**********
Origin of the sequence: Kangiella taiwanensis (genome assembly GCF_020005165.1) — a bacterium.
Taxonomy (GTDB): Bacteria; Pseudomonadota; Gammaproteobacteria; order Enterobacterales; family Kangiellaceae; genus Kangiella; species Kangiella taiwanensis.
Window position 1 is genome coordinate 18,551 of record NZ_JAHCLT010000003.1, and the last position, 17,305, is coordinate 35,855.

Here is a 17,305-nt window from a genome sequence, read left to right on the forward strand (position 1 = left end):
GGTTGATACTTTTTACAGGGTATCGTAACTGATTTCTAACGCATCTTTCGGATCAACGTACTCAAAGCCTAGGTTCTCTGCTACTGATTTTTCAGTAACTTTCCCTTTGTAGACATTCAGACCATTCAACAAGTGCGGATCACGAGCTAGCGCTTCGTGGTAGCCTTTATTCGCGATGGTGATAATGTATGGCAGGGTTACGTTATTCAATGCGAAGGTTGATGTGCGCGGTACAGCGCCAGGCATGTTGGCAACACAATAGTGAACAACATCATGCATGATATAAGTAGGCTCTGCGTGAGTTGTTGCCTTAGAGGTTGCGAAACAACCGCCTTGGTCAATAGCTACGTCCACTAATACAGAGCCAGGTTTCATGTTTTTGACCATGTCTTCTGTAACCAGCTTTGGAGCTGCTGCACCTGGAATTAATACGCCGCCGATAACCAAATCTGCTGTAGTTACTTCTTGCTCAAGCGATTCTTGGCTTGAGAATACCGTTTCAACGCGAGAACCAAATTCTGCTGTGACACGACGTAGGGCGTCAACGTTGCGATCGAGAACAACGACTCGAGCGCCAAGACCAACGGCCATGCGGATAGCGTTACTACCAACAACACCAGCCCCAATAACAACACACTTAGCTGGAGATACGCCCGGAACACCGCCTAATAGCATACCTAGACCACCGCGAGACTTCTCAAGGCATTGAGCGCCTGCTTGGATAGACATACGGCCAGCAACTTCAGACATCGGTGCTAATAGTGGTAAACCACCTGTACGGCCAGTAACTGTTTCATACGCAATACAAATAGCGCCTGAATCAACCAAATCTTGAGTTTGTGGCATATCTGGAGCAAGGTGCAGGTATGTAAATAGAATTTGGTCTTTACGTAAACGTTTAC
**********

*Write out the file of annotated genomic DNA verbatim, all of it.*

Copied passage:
Origin of the sequence: Kangiella taiwanensis (genome assembly GCF_020005165.1) — a bacterium.
Taxonomy (GTDB): Bacteria; Pseudomonadota; Gammaproteobacteria; order Enterobacterales; family Kangiellaceae; genus Kangiella; species Kangiella taiwanensis.
Window position 1 is genome coordinate 18,551 of record NZ_JAHCLT010000003.1, and the last position, 17,305, is coordinate 35,855.

Here is a 17,305-nt window from a genome sequence, read left to right on the forward strand (position 1 = left end):
GGTTGATACTTTTTACAGGGTATCGTAACTGATTTCTAACGCATCTTTCGGATCAACGTACTCAAAGCCTAGGTTCTCTGCTACTGATTTTTCAGTAACTTTCCCTTTGTAGACATTCAGACCATTCAACAAGTGCGGATCACGAGCTAGCGCTTCGTGGTAGCCTTTATTCGCGATGGTGATAATGTATGGCAGGGTTACGTTATTCAATGCGAAGGTTGATGTGCGCGGTACAGCGCCAGGCATGTTGGCAACACAATAGTGAACAACATCATGCATGATATAAGTAGGCTCTGCGTGAGTTGTTGCCTTAGAGGTTGCGAAACAACCGCCTTGGTCAATAGCTACGTCCACTAATACAGAGCCAGGTTTCATGTTTTTGACCATGTCTTCTGTAACCAGCTTTGGAGCTGCTGCACCTGGAATTAATACGCCGCCGATAACCAAATCTGCTGTAGTTACTTCTTGCTCAAGCGATTCTTGGCTTGAGAATACCGTTTCAACGCGAGAACCAAATTCTGCTGTGACACGACGTAGGGCGTCAACGTTGCGATCGAGAACAACGACTCGAGCGCCAAGACCAACGGCCATGCGGATAGCGTTACTACCAACAACACCAGCCCCAATAACAACACACTTAGCTGGAGATACGCCCGGAACACCGCCTAATAGCATACCTAGACCACCGCGAGACTTCTCAAGGCATTGAGCGCCTGCTTGGATAGACATACGGCCAGCAACTTCAGACATCGGTGCTAATAGTGGTAAACCACCTGTACGGCCAGTAACTGTTTCATACGCAATACAAATAGCGCCTGAATCAACCAAATCTTGAGTTTGTGGCATATCTGGAGCAAGGTGCAGGTATGTAAATAGAATTTGGTCTTTACGTAAACGTTTAC